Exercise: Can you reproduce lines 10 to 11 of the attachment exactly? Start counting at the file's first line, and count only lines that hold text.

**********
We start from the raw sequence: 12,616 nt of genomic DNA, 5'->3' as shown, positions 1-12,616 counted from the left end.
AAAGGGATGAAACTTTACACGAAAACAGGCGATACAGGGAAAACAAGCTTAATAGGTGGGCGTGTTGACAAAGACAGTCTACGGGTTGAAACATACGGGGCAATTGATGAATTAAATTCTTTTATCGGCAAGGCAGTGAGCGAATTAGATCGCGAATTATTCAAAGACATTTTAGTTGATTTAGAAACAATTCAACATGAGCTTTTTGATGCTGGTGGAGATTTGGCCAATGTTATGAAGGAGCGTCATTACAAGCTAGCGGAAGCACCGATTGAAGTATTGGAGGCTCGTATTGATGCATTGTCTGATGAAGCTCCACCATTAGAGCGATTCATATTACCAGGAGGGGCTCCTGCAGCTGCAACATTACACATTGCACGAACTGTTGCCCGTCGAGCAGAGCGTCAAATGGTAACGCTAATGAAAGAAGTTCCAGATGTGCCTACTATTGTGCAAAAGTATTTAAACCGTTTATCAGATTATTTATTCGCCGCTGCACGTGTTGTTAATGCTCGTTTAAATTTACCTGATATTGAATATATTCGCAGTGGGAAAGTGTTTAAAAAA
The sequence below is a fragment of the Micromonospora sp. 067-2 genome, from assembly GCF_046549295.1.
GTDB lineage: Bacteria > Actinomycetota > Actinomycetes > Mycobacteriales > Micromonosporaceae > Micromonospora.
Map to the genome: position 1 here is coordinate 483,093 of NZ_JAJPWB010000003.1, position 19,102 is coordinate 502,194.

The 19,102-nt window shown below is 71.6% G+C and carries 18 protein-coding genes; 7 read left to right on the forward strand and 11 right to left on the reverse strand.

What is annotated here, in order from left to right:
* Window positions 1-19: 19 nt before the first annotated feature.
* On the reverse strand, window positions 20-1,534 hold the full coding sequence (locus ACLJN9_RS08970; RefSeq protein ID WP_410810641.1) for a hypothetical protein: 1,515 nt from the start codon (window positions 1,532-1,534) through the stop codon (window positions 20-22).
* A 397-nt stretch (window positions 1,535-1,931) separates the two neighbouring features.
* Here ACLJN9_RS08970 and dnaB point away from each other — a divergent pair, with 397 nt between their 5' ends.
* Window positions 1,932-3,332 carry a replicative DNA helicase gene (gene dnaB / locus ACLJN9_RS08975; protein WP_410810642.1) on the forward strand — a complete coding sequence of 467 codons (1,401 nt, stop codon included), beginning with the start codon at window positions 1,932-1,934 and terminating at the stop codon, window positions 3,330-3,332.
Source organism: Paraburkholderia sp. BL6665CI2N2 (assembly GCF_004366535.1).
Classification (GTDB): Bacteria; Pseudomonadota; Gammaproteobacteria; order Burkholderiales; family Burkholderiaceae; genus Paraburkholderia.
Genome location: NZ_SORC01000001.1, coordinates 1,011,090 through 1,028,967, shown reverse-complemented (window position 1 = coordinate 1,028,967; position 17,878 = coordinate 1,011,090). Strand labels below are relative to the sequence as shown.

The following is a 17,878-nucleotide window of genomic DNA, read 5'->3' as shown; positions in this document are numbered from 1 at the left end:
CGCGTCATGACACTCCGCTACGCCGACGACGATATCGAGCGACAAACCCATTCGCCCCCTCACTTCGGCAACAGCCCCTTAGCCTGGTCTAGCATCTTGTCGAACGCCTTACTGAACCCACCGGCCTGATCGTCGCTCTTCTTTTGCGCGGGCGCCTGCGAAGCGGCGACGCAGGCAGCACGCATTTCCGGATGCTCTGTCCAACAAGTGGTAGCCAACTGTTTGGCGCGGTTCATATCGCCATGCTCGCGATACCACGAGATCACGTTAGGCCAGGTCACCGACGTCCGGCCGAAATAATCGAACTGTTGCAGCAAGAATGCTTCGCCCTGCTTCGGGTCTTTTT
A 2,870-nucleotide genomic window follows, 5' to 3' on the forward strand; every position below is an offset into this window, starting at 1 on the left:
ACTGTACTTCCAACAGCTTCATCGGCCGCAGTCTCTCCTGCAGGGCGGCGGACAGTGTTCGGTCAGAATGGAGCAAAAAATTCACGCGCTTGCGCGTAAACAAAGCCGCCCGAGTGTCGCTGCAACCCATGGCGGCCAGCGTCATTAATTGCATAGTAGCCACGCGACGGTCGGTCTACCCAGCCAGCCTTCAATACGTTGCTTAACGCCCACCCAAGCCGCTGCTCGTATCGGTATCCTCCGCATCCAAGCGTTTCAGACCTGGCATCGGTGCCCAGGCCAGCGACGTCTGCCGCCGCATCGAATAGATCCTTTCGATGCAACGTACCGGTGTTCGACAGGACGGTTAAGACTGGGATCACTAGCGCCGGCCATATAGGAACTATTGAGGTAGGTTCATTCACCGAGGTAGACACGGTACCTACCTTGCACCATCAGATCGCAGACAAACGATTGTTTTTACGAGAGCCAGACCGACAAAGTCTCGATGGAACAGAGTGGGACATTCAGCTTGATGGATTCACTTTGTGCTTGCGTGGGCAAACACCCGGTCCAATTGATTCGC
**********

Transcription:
* A 397-nt stretch (window positions 1,535-1,931) separates the two neighbouring features.
* Here ACLJN9_RS08970 and dnaB point away from each other — a divergent pair, with 397 nt between their 5' ends.